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Archaeological Site of Ani
Site number:
Type of site: Cultural
Date: 10-13 century
Date of Inscription: 2016
Location: Eurasia, Turkey, Ani
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Description: This site is located on a secluded plateau of northeast Turkey overlooking a ravine that forms a natural border with Armenia. This medieval city combines residential, religious and military structures, characteristic of a medieval urbanism built up over the centuries by Christian and then Muslim dynasties. The city flourished in the 10th and 11th centuries CE when it became the capital of the medieval Armenian kingdom of the Bagratides and profited from control of one branch of the Silk Road. Later, under Byzantine, Seljuk and Georgian sovereignty, it maintained its status as an important crossroads for merchant caravans. The Mongol invasion and a devastating earthquake in 1319 marked the beginning of the city’s decline. The site presents a comprehensive overview of the evolution of medieval architecture through examples of almost all the different architectural innovations of the region between the 7th and 13th centuries CE. --WHMNet's description is from WHC Site, where additional information is available.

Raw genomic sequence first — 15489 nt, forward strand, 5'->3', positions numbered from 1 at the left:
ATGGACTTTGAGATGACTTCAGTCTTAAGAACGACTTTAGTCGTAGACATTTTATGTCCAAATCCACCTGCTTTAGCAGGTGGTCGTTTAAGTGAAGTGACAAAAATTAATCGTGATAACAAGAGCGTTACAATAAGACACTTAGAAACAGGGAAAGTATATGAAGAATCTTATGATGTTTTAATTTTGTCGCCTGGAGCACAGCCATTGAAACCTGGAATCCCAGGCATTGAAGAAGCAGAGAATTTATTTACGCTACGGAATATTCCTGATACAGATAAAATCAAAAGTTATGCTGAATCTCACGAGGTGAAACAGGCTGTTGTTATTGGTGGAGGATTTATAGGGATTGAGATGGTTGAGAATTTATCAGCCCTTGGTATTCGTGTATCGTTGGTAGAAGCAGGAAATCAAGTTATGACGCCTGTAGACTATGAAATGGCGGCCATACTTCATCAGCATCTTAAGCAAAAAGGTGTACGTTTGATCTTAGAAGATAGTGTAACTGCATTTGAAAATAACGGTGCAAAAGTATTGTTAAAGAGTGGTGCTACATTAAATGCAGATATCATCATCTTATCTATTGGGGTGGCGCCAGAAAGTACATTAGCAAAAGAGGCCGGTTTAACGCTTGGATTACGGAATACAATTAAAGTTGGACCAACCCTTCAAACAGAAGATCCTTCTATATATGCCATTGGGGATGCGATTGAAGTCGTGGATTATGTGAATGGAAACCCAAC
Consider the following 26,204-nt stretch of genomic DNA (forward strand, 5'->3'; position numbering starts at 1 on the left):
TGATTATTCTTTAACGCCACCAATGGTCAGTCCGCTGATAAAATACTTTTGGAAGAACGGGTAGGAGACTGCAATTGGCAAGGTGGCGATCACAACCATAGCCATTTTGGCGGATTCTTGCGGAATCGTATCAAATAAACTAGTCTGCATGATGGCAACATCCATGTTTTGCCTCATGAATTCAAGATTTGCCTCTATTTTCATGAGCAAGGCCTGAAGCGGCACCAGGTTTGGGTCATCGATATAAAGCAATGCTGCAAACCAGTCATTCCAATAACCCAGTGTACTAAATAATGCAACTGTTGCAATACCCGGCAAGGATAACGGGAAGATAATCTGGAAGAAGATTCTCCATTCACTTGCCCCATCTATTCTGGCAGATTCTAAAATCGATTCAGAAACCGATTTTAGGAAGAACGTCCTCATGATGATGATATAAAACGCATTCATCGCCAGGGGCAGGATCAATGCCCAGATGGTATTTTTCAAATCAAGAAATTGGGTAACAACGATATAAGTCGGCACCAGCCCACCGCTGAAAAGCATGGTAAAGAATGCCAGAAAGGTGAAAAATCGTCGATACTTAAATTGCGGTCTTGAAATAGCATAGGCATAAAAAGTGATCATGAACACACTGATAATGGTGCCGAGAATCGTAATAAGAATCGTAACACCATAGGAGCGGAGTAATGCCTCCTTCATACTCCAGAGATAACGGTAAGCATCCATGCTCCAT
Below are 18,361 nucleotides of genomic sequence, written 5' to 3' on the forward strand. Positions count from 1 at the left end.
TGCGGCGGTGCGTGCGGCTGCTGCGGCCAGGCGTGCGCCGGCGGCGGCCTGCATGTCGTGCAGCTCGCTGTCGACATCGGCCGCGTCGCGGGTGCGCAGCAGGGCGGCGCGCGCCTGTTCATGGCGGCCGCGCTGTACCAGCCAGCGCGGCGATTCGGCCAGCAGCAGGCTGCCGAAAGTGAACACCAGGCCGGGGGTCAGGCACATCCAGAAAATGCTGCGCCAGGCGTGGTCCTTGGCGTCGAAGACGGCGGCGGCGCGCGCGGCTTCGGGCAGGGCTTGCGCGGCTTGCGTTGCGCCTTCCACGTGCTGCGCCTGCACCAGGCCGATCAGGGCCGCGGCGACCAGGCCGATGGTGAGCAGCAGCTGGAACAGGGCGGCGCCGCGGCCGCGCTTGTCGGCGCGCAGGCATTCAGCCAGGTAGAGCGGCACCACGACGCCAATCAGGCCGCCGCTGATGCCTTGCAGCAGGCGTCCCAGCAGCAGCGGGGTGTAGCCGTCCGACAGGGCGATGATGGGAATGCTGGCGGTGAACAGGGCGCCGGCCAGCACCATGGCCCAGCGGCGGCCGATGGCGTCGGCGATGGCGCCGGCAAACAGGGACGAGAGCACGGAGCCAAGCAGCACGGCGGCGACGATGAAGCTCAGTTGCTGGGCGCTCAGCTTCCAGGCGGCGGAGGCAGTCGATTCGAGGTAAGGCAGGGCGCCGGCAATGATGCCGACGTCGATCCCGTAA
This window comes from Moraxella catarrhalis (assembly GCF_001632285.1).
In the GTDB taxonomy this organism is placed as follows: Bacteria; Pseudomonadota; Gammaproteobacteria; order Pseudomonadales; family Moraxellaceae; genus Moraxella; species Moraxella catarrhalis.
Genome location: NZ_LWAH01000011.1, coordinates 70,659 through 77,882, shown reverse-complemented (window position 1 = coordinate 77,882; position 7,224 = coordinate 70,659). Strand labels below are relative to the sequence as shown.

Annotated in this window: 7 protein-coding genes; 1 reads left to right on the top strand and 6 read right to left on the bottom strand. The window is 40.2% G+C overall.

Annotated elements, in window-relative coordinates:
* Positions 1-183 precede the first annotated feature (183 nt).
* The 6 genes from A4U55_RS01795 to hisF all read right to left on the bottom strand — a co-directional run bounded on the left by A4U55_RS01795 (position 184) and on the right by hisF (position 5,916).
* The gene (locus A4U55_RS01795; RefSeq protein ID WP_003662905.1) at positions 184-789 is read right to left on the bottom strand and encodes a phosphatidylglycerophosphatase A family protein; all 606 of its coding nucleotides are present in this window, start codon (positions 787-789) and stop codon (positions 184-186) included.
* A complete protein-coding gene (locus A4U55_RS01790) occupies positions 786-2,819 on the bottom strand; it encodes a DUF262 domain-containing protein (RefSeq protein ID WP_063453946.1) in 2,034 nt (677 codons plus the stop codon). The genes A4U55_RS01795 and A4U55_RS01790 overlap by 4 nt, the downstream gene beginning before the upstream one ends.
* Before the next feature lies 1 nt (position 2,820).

Ani Cathedral (Turkish: Ani Katedrali) is a partially ruined Armenian church in the abandoned medieval city of Ani, located in present-day eastern Turkey, on the border with modern Armenia. It was completed in the early 11th century (1001 or 1010) by the architect Trdat and served, until the mid-11th century, as the seat of the catholicos, the head of the Armenian Apostolic Church. In 1064, following the Seljuk conquest of Ani, the cathedral was converted into a mosque. It later returned to being used as an Armenian church. It eventually suffered damage in a 1319 earthquake when its conical dome collapsed. Subsequently, Ani was gradually abandoned. The north-western corner of the church was heavily damaged by a 1988 earthquake. --Wikipedia. Text is available under the Creative Commons Attribution-ShareAlike License.
Source2: Wikipedia (
Reference: 1. UNESCO World Heritage Center ( 2. Wikipedia.
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